How do you respond to criticism that under your watch as foreign minister, South Korea's relations with Japan, the U.S., North Korea and China have all worsened? I've been frustrated by the negative perception that our relationships with Japan and the U.S. have not been smooth, although I believe we've developed a very close relationship with China and Russia. With the U.S, we've been maintaining an excellent relationship during the last fifty years; I think our relationship is still very sound and healthy. People only have negative perceptions at this time. People should understand we are going through a very important transformation period, a realignment in our relationship. This transformation or realignment comes from both countries, the U.S. and South Korea. After the Sept. 11 terrorist attacks, the U.S. has been realigning all their global forces, as part of a Global Posture Review, known as a GPR. That has affected Korea too, and we have agreed to it; it does not undermine the security situation on the Korean peninsula. We've agreed to allow strategic flexibility, while we made it quite clear the Korean government would not like to be involved in any regional conflict where South Korean people and government would not want regional conflict. We've agreed to partial withdrawal of American forces and we've agreed to the relocation of all American bases into two major hubs. These have been all important changes. Considering South Korea's political and democratic maturity and economic development, we really want to have a more mutually beneficial relationship between the U.S. and South Korea. But I think people have had different feelings during this important process, which has caused certain negative perceptions.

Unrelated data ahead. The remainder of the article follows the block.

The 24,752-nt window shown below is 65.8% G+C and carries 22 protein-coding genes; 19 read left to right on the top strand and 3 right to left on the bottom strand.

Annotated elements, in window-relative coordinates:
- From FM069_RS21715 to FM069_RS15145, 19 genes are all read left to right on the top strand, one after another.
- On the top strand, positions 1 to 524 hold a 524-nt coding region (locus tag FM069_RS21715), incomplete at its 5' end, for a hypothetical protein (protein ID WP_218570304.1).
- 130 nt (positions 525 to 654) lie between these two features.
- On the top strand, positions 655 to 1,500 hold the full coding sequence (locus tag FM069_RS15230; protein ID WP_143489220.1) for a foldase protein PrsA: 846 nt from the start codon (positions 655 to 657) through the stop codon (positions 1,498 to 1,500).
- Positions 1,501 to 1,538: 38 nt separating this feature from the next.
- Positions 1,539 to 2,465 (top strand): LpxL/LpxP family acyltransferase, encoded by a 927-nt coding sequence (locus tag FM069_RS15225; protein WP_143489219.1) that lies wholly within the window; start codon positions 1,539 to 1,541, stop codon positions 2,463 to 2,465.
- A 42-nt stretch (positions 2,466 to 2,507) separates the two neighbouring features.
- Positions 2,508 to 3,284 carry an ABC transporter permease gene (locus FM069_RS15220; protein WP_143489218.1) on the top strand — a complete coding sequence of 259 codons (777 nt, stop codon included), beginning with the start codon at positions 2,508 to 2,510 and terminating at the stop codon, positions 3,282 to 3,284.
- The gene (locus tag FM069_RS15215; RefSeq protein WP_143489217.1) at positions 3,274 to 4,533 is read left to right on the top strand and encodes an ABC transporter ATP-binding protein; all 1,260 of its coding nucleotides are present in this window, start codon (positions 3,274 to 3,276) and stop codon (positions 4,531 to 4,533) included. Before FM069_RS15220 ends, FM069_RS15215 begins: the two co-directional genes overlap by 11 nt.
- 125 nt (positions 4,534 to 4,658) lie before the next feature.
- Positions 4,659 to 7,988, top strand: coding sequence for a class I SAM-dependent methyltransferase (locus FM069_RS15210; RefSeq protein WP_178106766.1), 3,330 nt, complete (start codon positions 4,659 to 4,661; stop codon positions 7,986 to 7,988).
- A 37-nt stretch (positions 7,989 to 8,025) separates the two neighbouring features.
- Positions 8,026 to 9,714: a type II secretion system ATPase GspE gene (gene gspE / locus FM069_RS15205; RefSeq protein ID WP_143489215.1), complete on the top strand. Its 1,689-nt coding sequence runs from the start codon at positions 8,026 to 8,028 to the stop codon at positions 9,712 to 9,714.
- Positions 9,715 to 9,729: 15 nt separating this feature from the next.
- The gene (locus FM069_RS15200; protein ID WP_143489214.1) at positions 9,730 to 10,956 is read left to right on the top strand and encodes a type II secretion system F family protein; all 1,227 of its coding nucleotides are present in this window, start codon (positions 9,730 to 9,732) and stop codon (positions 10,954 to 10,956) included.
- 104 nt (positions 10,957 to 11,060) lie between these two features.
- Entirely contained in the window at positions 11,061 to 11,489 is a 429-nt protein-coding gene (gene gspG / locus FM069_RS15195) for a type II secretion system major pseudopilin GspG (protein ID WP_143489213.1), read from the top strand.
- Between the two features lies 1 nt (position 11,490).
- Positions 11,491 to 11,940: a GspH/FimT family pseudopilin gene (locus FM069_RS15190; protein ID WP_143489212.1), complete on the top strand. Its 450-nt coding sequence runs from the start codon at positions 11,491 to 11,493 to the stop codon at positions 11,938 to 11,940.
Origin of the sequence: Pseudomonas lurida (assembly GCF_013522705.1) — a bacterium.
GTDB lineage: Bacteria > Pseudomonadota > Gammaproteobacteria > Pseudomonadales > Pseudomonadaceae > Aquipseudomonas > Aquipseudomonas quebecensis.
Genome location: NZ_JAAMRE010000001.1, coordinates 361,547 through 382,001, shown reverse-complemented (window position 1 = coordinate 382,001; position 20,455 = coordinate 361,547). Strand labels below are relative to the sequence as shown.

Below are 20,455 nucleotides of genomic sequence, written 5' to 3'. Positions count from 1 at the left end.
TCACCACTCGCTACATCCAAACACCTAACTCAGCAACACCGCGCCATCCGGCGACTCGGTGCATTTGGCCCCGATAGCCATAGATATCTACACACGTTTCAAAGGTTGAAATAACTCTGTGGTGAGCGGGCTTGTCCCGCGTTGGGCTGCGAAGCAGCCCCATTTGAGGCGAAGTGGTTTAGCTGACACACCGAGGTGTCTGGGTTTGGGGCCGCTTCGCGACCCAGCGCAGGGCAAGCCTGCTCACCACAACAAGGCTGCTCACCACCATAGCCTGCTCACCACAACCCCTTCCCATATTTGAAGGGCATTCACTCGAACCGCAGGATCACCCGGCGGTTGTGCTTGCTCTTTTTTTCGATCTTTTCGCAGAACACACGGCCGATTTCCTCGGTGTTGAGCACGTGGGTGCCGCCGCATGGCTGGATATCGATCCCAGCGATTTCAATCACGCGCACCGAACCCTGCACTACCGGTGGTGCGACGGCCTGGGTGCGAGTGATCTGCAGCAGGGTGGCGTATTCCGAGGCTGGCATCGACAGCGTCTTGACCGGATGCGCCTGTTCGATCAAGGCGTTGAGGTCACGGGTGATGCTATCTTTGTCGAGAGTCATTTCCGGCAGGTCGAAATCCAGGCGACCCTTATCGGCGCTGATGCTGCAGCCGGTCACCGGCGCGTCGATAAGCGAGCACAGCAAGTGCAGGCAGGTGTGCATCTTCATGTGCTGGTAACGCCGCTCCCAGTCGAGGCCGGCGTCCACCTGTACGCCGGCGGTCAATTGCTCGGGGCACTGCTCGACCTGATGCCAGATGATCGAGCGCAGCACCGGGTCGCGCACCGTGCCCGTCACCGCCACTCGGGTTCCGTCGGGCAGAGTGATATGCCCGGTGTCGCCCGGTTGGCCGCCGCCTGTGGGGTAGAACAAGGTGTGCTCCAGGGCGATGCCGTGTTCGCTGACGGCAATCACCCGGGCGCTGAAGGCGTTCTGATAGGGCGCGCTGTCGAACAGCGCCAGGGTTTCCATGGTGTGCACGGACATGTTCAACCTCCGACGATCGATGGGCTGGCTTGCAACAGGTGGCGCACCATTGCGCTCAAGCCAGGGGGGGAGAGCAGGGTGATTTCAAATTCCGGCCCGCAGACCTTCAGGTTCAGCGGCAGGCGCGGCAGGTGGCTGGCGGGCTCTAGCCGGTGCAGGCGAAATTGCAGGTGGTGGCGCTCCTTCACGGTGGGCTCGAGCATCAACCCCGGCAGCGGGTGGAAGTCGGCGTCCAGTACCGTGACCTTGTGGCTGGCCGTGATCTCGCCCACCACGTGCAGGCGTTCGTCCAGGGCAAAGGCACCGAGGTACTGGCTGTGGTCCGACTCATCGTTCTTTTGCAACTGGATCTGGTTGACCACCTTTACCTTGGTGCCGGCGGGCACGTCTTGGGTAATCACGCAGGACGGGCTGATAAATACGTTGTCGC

In the case of Japan, this is mainly because of the insincere Japanese attitude toward past history issues. Japan occupied Korea for 35 years. South Korean people—all Korean people—can never forget this. Our leadership has agreed that we should work toward a future-oriented relationship regardless of what happened in the past. But repeated visits by Prime Minister Koizumi to the Yasukuni Shrine, where 14 Class-A war criminals are honored, are disrespectful to South Koreans and other East Asian countries suppressed and oppressed by Japanese colonialism. They should have cared much more, should have been more thoughtful of neighboring countries. They should have been able to gain the trust and confidence of neighboring countries. This is the main reason why it's unfair for any responsibility to be levied on South Korea for the strained relationship between Korea and Japan. We are ready to have a committed and improved relationship with Japan. We're looking forward to this summit meeting which will be held next Monday.

Why do you want to be Secretary General?
Personally and officially, Korean people have a longstanding faith in the United Nations. If you look at the special ties Korea has had with the United Nations since independence, you'll easily understand what kind of attachment the Korean people have. Now, as a fully democratic, politically mature and economically developed [country], Korea wants to do more for the UN. That's why my government has nominated me as a candidate. I'm a career diplomat who has served our country and the international community for the last 37 years. I'm very much committed.